What started out as a chapter with just eight members has now grown to more than 100 CIOs who represent the major corporations. PCC has big plans afoot to grow even bigger.
PIKOM started out as a vendors’ association, explains PCC Chair Chia Nam Liang, who is the CIO of Hap Seng Consolidated Bhd. “It was Andy Tan, the first Chair of PCC, who took the initiative to get a group of us CIOs to form the pro tem committee of what would eventually become the PIKOM CIO Chapter. PIKOM and we realised that we needed a Chapter that would cater to the corporate end users of the ICT products because we are the biggest buyers of the vendors’ products.
“We wanted a platform where CIOs can come together to exchange ideas, share knowledge, be the voice for IT users and organise educational forums and tours. When the chapter was first formed in 2009, there were just eight of us. I am proud to say that today we number more than 100!”
Chia pays tribute to past PCC Chairs and exco members who have done an excellent job in growing the Chapter and in making it one of the most active Chapters in PIKOM.
“Today PCC is not only recognised by PIKOM vendors, but also non-PIKOM vendors and they want to actively engage with us,” he says.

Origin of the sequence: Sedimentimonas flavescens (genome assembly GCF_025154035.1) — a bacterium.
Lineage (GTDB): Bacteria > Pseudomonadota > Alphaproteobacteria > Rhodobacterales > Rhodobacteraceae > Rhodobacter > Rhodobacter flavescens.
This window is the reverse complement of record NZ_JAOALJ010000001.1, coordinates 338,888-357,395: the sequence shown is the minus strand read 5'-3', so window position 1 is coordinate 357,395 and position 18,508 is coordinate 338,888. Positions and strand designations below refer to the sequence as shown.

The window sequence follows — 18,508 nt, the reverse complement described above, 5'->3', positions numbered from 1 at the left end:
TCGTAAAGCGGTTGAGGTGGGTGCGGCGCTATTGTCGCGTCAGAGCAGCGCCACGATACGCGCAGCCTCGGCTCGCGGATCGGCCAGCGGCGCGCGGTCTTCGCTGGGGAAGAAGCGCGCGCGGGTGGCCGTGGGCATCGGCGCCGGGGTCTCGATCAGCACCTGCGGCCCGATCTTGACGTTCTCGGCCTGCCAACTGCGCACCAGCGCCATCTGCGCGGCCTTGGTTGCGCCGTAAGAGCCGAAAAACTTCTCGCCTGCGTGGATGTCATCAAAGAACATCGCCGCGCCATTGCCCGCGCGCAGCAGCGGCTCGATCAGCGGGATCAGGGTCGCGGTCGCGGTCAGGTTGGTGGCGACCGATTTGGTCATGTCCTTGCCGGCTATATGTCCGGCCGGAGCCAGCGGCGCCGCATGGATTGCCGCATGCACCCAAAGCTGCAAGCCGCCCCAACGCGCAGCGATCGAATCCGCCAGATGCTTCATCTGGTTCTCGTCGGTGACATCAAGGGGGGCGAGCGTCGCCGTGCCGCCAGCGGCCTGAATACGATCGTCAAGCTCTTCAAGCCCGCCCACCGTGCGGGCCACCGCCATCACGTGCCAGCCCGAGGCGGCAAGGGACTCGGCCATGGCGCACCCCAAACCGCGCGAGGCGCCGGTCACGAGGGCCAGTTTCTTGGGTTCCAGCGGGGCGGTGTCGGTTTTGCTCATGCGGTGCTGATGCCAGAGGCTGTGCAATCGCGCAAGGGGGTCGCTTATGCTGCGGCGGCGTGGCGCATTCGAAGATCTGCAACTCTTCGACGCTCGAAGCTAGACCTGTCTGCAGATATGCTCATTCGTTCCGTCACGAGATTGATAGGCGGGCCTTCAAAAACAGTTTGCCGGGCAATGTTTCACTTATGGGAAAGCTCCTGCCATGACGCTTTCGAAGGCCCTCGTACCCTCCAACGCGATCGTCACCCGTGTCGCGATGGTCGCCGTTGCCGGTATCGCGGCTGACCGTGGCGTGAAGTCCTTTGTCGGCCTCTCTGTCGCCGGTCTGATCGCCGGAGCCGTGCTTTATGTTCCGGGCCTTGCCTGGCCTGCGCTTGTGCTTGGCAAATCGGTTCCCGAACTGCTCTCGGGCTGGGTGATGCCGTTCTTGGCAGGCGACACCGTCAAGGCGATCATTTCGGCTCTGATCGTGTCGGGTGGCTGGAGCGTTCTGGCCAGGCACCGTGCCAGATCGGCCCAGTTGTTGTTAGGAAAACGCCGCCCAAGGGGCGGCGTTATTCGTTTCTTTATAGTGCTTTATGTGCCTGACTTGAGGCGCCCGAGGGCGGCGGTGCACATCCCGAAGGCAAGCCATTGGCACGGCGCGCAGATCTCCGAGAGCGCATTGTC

To become a member of PCC, the CIO has to come from a company that fits certain criteria. One of it is that the annual budget for IT in the company should be a minimum of RM10 million annually. This figure will mean that many SMEs which normally spend minimal amounts of money on IT, will never be able to join PCC. If Malaysia is to become a developed nation, it is imperative that its SMEs embrace the IT revolution. If not, they will become obsolete once Industry 4.0 arrives in full force.
Realising this, the present committee of the PCC is readying itself for the day when it will admit SMEs IT managers as its members. Chia explains the rationale behind this move. “Now that we are of a certain size and are a vibrant and growing Chapter, we feel it’s time to include the SMEs.”
But this is not going to happen overnight as the Chapter is still fine tuning the details on the types of SMEs that it will accept as members. “We can’t open the membership to all SMEs immediately — it’ll be like opening a flood gate. We first want to encourage the top tier SMEs to join us. Eventually we will slowly extend the membership to others,” says Chia. “We’re fine tuning the details and taking steps towards this new goal. It’s a work in progress and it’ll take time.”
PCC organises many events for its members throughout the year. Two of its most popular events are the PCC Annual Education Trip and its one- day Closed Door seminar for CIOs only. The PCC Annual Education trip is one of the major events of the year which involves taking a delegation of about 25 CIOs to a country with highly developed ICT and showing them the latest technologies available in that country. This year the visit was to Ireland. Past visits have included countries such as China, Japan, the United States and other European countries.